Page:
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It’s time for state to revise assessment law

There is a lot of infrastructure work going on in Glencoe and the surrounding area. Construction of Glencoe’s central storm sewer project gets under way Monday, equipment is moving into Brownton for that city’s major street and utility project, and the city of Stewart will soon be launching another street and utility project.
It is all needed; it is also all very expensive. And, unfortunately, the state is involved in how cities pay for these projects.
Glencoe City Council member Allen Robeck often refers to the “evil” Minnesota Statute 429, which dictates that cities must assess at least 20 percent project costs to property owners in the project area.
The statute wasn’t evil when it was implemented — the goal was to make sure that those who benefit the most from a project contribute the most toward its costs, the theory being that those improvements will increase the value of abutting properties.
There also is another statute on the books — that the amount assessed to a property cannot exceed the increase in property value that comes with improvements.
Sometimes, those two statutes bump heads, and there’s a lengthy appeal process to come to a compromise.
Cities, counties, townships, schools are all facing the cost of deferred maintenance that resulted when the economy tanked in 2008-09. The years that followed were rife with foreclosures on property, a dive in housing values and a spike in unemployment. It was difficult to find the money to pay for projects.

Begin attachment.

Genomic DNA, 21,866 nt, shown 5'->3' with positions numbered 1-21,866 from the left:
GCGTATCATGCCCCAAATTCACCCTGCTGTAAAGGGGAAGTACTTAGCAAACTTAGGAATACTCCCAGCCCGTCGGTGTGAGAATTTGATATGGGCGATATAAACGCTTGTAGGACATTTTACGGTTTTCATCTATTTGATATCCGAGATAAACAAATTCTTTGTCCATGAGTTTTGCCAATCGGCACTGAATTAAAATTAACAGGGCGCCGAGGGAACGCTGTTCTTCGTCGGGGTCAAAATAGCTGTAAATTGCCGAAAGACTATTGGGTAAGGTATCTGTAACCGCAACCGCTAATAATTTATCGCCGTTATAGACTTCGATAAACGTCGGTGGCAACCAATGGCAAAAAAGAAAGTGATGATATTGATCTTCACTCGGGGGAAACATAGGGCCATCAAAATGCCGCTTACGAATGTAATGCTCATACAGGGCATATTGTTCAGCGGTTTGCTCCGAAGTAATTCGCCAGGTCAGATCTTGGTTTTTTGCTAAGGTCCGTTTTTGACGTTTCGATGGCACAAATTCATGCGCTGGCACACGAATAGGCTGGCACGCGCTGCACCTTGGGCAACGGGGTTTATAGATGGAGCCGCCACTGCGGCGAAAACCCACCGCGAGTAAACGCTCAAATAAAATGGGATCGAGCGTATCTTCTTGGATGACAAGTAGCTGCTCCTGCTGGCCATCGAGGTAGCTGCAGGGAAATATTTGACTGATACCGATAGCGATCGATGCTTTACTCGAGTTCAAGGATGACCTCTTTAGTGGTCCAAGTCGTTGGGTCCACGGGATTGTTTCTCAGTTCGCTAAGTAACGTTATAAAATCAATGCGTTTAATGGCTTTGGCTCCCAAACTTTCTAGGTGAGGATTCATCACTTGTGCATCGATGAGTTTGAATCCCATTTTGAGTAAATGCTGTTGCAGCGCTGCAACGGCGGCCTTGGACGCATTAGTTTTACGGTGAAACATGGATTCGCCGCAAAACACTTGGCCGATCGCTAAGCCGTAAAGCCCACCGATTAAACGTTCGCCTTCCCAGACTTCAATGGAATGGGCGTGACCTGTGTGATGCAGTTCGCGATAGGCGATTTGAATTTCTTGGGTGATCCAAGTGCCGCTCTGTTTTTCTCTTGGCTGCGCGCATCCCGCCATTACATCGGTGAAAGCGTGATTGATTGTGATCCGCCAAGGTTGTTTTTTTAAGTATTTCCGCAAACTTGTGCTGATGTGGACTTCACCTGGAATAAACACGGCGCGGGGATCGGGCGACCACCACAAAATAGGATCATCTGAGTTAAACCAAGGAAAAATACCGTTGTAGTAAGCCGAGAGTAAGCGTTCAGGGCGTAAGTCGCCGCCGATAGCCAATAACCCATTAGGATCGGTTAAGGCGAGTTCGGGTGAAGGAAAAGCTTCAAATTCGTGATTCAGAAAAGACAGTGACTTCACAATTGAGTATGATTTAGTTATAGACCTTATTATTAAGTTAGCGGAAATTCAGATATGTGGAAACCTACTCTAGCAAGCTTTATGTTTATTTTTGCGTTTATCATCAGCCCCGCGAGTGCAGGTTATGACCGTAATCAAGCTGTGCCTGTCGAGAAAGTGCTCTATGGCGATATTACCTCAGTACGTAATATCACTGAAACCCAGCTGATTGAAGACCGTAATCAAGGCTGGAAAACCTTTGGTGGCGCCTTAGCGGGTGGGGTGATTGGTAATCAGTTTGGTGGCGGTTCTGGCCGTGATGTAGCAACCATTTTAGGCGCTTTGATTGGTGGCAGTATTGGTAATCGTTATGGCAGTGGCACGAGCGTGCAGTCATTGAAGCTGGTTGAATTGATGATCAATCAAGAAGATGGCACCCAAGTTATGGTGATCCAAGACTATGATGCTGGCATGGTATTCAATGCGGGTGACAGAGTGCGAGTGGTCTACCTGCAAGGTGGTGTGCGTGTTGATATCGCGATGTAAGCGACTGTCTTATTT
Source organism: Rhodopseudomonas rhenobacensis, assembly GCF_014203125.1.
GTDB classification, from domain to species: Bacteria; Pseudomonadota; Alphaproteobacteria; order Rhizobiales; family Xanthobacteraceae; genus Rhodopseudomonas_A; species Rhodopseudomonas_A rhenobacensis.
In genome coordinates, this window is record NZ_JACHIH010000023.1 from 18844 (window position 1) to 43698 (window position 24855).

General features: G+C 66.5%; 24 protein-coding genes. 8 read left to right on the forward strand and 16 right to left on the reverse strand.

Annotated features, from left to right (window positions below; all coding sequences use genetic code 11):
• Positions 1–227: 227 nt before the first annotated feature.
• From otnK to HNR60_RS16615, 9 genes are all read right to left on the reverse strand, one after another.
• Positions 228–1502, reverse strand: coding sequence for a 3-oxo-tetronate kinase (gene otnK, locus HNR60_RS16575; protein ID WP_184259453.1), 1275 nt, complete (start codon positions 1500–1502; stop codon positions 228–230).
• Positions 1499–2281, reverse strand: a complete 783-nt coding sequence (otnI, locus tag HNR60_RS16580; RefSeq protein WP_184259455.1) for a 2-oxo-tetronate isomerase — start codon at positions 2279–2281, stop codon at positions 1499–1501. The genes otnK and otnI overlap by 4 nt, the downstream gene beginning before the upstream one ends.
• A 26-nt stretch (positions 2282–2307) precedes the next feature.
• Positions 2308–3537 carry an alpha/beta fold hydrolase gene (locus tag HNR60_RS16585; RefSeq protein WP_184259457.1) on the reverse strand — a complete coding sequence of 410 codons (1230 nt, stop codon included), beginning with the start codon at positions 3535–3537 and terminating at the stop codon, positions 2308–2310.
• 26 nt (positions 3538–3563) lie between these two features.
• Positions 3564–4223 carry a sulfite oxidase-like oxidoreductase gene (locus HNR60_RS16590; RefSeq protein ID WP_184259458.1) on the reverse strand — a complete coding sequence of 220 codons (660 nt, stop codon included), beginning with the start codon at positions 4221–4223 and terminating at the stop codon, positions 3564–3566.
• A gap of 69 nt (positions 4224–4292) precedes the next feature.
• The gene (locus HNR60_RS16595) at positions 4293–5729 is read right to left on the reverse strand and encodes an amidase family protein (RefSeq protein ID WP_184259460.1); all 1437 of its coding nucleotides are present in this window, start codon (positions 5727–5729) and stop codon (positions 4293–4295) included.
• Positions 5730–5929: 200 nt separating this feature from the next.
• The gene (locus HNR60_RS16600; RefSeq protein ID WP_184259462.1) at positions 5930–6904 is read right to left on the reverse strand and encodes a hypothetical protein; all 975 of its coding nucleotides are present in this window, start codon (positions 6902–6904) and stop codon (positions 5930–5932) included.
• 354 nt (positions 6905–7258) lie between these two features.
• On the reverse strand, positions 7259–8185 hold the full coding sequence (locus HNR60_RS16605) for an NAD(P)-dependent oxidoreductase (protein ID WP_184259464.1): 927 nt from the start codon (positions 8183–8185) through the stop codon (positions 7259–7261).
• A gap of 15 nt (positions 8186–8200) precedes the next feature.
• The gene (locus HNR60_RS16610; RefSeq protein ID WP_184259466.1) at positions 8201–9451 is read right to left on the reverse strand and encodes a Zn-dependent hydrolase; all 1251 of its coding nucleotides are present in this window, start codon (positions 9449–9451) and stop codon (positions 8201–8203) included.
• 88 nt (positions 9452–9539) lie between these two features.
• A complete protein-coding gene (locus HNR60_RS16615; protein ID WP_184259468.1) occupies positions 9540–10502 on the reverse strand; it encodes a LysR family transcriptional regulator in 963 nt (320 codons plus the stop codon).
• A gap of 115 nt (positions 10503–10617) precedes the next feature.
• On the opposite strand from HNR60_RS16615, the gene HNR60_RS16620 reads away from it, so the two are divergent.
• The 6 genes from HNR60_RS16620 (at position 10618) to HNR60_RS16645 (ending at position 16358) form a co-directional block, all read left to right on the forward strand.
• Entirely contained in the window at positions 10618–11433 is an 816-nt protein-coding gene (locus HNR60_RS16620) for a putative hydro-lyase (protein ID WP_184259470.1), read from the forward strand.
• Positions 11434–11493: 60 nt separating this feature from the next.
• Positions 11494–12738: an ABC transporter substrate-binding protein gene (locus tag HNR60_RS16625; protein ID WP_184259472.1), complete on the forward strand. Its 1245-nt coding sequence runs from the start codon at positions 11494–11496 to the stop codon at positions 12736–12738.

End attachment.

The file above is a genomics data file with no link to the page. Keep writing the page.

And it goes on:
While the economy is slowly recovering, the cost to fix, repair, improve or replace infrastructure is much higher than it was 10 years ago. And higher costs mean higher assessments. There are people facing assessment costs in the 10s of thousands of dollars for improvements.
And housing values are still deflated. It is difficult to prove that a $10,000 assessment will result in a $10,000 increase in value on a house that is currently valued at $60,000.
But, according to state statute, cities are required by law to assess 20 percent of project costs.
That theory may have worked well back in the 1970s, but it doesn’t work in today’s world.
It’s time for the state to stop telling cities how they need to fund their projects. After all, local governments know what will work best for their constituents.
It’s time to repeal Statute 429 and let cities come up with assessment policies and funding options that will work best for their communities, taking into account the local economy and local needs.